The Orthodox Church is rich in over two thousand years of theology and teachings.   In many ways, the teachings of the Church have led to some of the greatest human developments in history.  The Church has changed the world for the better.  However, Orthodox Christianity is not simply a program of study.  The words and theology of our faith only have meaning insofar as they point to real lived examples of Christian truth, love and beauty.  Obi-Wan Kenobi makes this clear in his final battle with Darth Vader on the Death Star. In what is one the most beautiful scenes in Star Wars, Obi-Wan makes eye contact with Luke Skywalker and in a moment of confident silence challenges his student by providing an example of sacrificial love allowing Darth Vader to strike him down.  This moment is a reminder that authentic power is found in the person who lives for others and that the greatest truths are taught by examples not words. Obi-Wan models the words of St. Mark the Ascetic who writes, “Whoever does not fight the one who despises him, neither in word not in thought, has received true knowledge and demonstrates a firm trust in God”  It is this firm trust in God that has inspired countless holy men and women who are living icons of the love of Jesus Christ and agents of change in the world.   It is this firm trust in God that inspires countless modern martyrs today.

Orthodox Christians Live Vertically

Technology can never be a substitute for the human person as the image and likeness of God.   What we create can never fill our need for God.  Today, there is no question that technology -far from connecting people- can also isolate them from living in communion with Christ.  St. (Elder) Paisios remarks, “Because modern conveniences have exceeded all bounds, they have become inconveniences. Machines have multiplied and so have distractions; man has been turned into a machine. All kinds of machines and inventions now rule over man. This is why human hearts too are turning into steel.” The challenge for Orthodox Christians is to rediscover the vertical dimensions of our lives that is communion with God so that we may live a healthy life horizontally with other people.  This is especially true in moments of trial and crisis when our faith is what is needed the most. Every challenge human beings face in their lives asks the question of what do we value the most.  Obi-Wan Kenobi provides this posthumous lesson to Luke Skywalker when he challenges Luke to unplug from his technology and face his challenges with a spiritual rather than a secular outlook.  The classic moment when we hear the words “Use the Force, Luke!” is a reminder that God’s providence and design for our lives are to be freely embraced.  An understanding of human freedom that cooperates with God is far more healthy than an understanding of human freedom that is just a bunch of choices and seeks to control the world through what we make.  This authentic freedom is the essence of living vertically as an Orthodox Christian.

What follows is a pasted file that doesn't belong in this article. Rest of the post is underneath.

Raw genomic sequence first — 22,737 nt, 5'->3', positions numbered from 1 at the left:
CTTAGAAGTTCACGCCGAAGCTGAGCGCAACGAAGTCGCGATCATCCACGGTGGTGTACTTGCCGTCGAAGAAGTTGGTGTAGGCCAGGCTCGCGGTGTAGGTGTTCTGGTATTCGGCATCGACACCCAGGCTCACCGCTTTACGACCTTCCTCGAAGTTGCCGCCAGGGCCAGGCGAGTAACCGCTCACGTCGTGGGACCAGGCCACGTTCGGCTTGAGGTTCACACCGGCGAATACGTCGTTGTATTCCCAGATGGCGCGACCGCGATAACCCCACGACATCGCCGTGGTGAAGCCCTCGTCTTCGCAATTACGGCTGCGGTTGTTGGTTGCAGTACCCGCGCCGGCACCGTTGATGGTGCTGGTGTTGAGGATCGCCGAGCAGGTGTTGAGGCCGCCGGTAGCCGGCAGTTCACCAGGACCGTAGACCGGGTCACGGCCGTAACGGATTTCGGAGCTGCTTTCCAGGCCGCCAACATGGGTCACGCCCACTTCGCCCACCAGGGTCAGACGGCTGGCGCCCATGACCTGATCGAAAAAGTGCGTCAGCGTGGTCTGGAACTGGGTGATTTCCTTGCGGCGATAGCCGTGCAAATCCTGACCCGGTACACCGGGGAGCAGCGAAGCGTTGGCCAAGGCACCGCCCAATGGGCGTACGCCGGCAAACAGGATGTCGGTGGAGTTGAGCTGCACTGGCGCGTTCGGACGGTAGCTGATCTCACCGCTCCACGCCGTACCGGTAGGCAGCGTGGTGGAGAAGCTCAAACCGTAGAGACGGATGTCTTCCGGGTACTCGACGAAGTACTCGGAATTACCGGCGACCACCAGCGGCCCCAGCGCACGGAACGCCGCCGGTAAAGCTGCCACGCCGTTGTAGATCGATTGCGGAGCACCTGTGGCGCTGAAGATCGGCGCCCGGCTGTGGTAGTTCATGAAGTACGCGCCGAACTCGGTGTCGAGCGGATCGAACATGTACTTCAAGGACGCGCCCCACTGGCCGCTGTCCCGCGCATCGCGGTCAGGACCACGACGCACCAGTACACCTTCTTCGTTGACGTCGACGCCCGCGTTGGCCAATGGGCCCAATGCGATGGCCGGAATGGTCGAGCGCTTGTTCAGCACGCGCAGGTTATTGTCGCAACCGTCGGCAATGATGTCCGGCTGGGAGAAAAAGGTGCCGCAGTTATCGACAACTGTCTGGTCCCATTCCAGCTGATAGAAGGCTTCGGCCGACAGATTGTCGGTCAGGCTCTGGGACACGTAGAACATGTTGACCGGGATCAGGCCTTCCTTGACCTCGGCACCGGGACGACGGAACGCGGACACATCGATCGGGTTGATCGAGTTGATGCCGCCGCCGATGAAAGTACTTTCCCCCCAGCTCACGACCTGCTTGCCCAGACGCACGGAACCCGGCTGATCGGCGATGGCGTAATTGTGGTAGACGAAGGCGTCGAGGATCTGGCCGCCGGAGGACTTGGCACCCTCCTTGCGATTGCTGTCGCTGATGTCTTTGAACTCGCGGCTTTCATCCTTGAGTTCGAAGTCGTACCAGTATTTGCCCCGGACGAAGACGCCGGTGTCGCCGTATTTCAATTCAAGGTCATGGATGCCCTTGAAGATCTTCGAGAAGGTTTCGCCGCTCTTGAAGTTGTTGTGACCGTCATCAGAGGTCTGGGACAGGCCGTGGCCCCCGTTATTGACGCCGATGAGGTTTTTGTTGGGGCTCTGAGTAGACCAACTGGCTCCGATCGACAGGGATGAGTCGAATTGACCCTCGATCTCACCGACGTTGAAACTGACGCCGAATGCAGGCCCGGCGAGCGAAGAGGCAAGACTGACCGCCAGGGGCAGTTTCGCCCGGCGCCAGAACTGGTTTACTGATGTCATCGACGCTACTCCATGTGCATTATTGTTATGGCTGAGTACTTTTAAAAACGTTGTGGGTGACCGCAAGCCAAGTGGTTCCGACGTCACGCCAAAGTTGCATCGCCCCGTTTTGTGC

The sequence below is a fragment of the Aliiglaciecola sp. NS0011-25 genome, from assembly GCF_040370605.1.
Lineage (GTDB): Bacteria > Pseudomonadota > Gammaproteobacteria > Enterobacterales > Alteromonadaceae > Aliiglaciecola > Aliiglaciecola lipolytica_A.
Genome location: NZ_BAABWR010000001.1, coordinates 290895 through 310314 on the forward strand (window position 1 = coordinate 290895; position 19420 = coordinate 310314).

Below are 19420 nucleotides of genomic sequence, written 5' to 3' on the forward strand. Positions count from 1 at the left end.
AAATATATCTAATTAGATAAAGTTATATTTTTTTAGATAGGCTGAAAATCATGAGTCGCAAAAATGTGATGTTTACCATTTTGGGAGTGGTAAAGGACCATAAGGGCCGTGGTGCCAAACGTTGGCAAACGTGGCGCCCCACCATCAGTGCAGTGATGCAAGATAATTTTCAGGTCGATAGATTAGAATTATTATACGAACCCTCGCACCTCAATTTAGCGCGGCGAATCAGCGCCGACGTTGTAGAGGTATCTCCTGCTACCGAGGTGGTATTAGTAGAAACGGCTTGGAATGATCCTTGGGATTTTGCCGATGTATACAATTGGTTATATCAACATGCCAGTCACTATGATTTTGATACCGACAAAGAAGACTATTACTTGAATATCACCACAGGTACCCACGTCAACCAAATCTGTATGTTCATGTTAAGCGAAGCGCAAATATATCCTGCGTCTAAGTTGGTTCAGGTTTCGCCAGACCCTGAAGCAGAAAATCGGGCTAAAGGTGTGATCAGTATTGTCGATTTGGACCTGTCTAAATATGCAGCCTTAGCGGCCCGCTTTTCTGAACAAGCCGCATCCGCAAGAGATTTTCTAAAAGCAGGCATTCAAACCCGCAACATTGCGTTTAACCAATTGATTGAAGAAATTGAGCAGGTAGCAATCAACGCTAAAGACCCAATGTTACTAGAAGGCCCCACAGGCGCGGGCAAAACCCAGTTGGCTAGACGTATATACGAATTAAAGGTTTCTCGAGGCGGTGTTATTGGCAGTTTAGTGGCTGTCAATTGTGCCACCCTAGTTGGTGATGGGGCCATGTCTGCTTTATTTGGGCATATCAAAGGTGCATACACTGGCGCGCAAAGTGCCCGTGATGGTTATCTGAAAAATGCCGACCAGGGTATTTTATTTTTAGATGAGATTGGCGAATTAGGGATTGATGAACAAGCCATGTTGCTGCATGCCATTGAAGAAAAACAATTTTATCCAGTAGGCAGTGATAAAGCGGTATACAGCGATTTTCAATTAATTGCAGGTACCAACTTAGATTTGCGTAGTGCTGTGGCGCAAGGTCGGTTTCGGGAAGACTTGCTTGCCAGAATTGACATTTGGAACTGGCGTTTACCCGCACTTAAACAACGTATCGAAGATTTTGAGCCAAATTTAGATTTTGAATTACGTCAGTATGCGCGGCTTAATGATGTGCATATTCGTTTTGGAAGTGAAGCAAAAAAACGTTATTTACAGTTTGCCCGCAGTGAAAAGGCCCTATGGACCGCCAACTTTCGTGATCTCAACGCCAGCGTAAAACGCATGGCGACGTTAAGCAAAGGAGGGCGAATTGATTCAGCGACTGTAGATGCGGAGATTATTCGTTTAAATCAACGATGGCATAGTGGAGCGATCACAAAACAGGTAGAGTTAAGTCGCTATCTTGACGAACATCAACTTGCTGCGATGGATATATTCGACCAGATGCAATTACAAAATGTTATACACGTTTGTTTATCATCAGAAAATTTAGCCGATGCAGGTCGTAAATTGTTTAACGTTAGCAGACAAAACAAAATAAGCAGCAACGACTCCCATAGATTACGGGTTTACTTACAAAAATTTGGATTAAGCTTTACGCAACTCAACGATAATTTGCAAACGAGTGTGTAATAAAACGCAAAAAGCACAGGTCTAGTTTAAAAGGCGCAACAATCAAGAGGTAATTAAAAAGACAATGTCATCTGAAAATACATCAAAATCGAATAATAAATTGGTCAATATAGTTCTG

Each of Obi-Wan Kenobi’s Orthodox lessons that are described above provide valuable insights into our vocation as men and women  More importantly, the character of Obi-Wan Kenobi is an invitation for each of us to delve deeper into our lives as Christians.  Star Wars is great as a story but it fails as a way of belief when compared to the Orthodox Christian Faith.   There are no Jedi-Masters in the Orthodox Christian Tradition but there are countless fathers and mothers of the Church who provide timeless teachings and examples about what it means to be human.

Why not take the time to be open to Truth and discover the examples of these holy men and women today?

I guarantee that you will be not be disappointed with what you discover!


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    Andrew Estocin is a lifelong Orthodox Christian and alumni of OCF. He received his theological degree from Fordham University and is a parishioner at St. George Greek Orthodox Church in Albuquerque, NM.


Andrew Estocin

Andrew Estocin is a lifelong Orthodox Christian and alumni of OCF. He received his theological degree from Fordham University and is a parishioner at St. George Greek Orthodox Church in Albuquerque, NM.